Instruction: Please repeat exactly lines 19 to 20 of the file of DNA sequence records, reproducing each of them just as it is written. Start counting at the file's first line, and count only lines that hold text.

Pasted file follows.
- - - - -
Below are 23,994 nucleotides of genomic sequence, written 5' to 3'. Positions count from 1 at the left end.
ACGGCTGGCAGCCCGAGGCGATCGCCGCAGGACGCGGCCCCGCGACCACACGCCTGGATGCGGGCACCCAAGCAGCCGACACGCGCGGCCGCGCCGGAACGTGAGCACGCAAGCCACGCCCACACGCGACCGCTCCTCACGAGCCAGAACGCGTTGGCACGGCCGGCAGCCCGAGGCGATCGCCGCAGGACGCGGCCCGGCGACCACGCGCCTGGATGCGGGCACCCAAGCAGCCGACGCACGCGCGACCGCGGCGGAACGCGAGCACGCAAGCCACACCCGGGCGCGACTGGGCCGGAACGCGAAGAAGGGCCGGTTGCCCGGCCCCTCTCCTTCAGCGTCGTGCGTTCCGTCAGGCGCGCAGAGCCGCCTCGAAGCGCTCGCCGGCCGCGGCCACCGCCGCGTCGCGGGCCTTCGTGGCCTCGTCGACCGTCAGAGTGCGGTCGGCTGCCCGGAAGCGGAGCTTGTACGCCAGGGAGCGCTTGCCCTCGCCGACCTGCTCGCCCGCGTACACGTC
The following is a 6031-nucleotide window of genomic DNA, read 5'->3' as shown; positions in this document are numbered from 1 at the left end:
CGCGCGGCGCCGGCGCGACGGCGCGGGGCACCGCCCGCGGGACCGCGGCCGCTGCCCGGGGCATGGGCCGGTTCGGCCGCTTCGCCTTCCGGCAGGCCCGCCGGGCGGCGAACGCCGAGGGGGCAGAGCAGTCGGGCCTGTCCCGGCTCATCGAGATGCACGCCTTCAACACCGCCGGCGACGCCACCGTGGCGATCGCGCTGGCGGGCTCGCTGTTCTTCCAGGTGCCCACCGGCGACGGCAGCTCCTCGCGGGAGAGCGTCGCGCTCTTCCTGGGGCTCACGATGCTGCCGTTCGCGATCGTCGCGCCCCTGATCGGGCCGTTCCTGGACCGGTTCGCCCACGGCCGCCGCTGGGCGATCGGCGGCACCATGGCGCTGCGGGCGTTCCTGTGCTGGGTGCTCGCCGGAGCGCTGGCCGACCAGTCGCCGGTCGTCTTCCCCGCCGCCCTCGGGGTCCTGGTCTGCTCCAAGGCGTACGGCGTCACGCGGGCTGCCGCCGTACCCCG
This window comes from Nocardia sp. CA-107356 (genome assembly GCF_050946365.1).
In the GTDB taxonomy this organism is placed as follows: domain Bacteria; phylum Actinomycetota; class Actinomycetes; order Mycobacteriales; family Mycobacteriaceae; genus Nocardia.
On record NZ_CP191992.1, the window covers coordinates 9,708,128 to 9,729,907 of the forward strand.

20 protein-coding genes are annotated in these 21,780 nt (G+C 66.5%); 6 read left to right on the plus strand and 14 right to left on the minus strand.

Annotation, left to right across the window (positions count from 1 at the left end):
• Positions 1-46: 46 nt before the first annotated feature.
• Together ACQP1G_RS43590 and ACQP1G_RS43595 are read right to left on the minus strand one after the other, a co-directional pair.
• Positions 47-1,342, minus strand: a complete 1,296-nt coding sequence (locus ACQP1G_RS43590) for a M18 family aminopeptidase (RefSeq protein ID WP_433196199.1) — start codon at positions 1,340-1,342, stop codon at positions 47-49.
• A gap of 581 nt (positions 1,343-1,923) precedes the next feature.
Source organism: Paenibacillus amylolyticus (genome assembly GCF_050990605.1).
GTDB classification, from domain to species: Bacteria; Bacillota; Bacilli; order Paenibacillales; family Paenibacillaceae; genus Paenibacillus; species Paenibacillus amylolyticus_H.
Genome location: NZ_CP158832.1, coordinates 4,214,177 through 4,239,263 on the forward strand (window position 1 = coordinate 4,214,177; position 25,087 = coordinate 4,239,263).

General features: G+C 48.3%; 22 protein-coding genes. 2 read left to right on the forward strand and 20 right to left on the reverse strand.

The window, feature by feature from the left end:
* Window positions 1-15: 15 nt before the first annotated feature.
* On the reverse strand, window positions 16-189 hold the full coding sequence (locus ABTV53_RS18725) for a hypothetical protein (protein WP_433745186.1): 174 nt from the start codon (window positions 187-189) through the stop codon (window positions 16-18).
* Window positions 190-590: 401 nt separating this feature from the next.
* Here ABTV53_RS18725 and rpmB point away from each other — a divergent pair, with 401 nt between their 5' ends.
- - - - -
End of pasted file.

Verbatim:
* Window positions 1-15: 15 nt before the first annotated feature.
* On the reverse strand, window positions 16-189 hold the full coding sequence (locus ABTV53_RS18725) for a hypothetical protein (protein WP_433745186.1): 174 nt from the start codon (window positions 187-189) through the stop codon (window positions 16-18).